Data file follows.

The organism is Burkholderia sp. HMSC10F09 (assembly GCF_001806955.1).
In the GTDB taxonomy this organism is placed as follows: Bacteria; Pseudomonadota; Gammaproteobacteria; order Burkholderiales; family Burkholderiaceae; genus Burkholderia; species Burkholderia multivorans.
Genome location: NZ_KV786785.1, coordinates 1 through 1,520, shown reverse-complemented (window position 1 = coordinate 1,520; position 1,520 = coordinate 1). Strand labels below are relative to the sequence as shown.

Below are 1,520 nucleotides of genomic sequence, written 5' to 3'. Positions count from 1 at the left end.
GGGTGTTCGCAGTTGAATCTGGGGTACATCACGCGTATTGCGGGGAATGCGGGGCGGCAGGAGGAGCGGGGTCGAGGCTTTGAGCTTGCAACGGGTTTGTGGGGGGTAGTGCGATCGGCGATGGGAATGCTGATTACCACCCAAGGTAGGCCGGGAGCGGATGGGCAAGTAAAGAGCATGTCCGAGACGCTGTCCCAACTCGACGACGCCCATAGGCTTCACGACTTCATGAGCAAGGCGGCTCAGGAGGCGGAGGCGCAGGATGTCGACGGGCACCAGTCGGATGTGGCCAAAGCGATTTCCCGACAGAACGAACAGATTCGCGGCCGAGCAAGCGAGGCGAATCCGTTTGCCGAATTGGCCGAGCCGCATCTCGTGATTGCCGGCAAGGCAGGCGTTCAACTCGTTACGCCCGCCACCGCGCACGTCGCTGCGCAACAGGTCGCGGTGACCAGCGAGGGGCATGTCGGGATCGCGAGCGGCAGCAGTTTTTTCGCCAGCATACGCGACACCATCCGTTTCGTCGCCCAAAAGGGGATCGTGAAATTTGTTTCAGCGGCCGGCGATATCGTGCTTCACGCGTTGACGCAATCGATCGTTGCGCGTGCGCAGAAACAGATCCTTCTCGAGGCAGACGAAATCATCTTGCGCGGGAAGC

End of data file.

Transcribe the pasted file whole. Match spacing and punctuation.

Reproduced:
The organism is Burkholderia sp. HMSC10F09 (assembly GCF_001806955.1).
In the GTDB taxonomy this organism is placed as follows: Bacteria; Pseudomonadota; Gammaproteobacteria; order Burkholderiales; family Burkholderiaceae; genus Burkholderia; species Burkholderia multivorans.
Genome location: NZ_KV786785.1, coordinates 1 through 1,520, shown reverse-complemented (window position 1 = coordinate 1,520; position 1,520 = coordinate 1). Strand labels below are relative to the sequence as shown.

Below are 1,520 nucleotides of genomic sequence, written 5' to 3'. Positions count from 1 at the left end.
GGGTGTTCGCAGTTGAATCTGGGGTACATCACGCGTATTGCGGGGAATGCGGGGCGGCAGGAGGAGCGGGGTCGAGGCTTTGAGCTTGCAACGGGTTTGTGGGGGGTAGTGCGATCGGCGATGGGAATGCTGATTACCACCCAAGGTAGGCCGGGAGCGGATGGGCAAGTAAAGAGCATGTCCGAGACGCTGTCCCAACTCGACGACGCCCATAGGCTTCACGACTTCATGAGCAAGGCGGCTCAGGAGGCGGAGGCGCAGGATGTCGACGGGCACCAGTCGGATGTGGCCAAAGCGATTTCCCGACAGAACGAACAGATTCGCGGCCGAGCAAGCGAGGCGAATCCGTTTGCCGAATTGGCCGAGCCGCATCTCGTGATTGCCGGCAAGGCAGGCGTTCAACTCGTTACGCCCGCCACCGCGCACGTCGCTGCGCAACAGGTCGCGGTGACCAGCGAGGGGCATGTCGGGATCGCGAGCGGCAGCAGTTTTTTCGCCAGCATACGCGACACCATCCGTTTCGTCGCCCAAAAGGGGATCGTGAAATTTGTTTCAGCGGCCGGCGATATCGTGCTTCACGCGTTGACGCAATCGATCGTTGCGCGTGCGCAGAAACAGATCCTTCTCGAGGCAGACGAAATCATCTTGCGCGGGAAGC